There were 173 reported land disputes last year, of which the vast majority remained unresolved, according to statistics released by the NGO Forum on Cambodia.
The report also showed that the majority of disputes concerned agricultural land. The provinces with the highest numbers of conflicts were Preah Sihanouk, Kampot, and Kandal. An average of 188 families were involved in each dispute, and only 18 percent of conflicts were resolved or partly resolved by the end of 2008. The numbers were compiled from reports in four local media outlets—three newspapers and one radio station—and then verified with NGO Forum’s own database.
Though 2008 was the first year for which the organization analyzed land disputes, NGO Forum Executive Director Chhith Sam Ath said Tuesday, “we could see the trend of land disputes has been increasing.
In many of the conflicts examined, both sides lacked legal documentation. A total of 44.2 percent of complainants had no documents at all, and made their claim based on the fact that they had already settled on the land. Nearly half, or 45.8 percent of defendants had unofficial or unauthorized documents claiming ownership of the land.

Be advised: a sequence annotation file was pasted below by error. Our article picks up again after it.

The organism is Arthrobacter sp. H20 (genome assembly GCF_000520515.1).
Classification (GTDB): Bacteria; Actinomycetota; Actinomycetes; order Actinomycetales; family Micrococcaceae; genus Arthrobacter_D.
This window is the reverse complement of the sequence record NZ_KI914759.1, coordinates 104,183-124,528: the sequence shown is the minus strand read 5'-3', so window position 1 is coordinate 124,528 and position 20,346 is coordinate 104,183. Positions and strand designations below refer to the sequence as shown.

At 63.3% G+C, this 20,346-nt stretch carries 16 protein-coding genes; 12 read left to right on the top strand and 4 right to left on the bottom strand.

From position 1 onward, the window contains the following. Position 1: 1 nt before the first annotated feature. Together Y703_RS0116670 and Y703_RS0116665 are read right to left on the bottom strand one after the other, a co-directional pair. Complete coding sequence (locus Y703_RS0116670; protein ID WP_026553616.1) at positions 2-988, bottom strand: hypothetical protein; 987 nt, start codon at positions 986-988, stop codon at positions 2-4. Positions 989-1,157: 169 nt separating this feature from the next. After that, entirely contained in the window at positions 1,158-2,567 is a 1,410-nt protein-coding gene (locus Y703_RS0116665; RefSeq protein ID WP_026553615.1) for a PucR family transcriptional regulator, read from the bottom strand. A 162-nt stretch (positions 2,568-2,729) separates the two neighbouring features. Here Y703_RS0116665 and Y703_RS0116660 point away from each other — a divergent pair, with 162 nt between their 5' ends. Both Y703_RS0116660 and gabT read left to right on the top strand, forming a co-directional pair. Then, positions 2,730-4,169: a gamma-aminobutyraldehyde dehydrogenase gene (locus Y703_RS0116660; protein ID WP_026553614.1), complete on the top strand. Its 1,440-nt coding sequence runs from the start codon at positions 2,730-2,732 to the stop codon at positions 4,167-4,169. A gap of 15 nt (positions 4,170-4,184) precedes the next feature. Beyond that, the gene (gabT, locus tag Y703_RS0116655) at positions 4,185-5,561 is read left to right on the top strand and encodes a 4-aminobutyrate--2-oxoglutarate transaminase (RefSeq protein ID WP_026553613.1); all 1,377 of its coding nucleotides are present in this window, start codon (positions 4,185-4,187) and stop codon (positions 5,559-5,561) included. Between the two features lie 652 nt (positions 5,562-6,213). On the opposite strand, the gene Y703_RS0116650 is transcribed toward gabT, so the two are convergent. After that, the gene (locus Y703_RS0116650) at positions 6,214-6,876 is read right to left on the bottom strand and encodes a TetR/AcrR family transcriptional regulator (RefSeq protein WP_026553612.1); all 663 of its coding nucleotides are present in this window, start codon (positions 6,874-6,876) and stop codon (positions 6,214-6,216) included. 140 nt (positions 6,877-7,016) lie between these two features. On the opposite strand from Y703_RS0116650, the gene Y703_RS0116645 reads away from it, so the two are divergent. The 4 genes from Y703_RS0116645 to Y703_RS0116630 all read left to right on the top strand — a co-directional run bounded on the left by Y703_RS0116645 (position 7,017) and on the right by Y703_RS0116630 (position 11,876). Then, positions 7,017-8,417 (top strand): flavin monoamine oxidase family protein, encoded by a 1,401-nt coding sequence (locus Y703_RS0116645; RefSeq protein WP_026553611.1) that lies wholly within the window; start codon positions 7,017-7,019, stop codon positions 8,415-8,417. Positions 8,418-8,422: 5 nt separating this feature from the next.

Chhith Sam Ath said that he would like to see government officials, “go through the legal procedure to see who owns the land,” before granting leases or economic and social land concessions.
He also called for proper consultation with villagers when arranging economic or social concessions.
Hep Sokhannaro, project manager for the Forum’s analysis, said Tuesday that he was surprised to see that 28 percent of affected people filed complaints directly with Prime Minister Hun Sen’s cabinet, whereas less than 10 percent filed with the National Authority for Land Dispute Resolution or the district, provincial and national cadastral commissions for land disputes.
“The government should educate them more where to file complaints,” Hep Sokhannaro said.
CPP lawmaker Cheam Yeap disputed the NGO Forum’s findings, saying that the government is working hard to solve land disputes, and that the organization had a self-interested agenda.
“The report may be to lobby for more funding,” he said.
(Additional reporting by Neou Vannarin)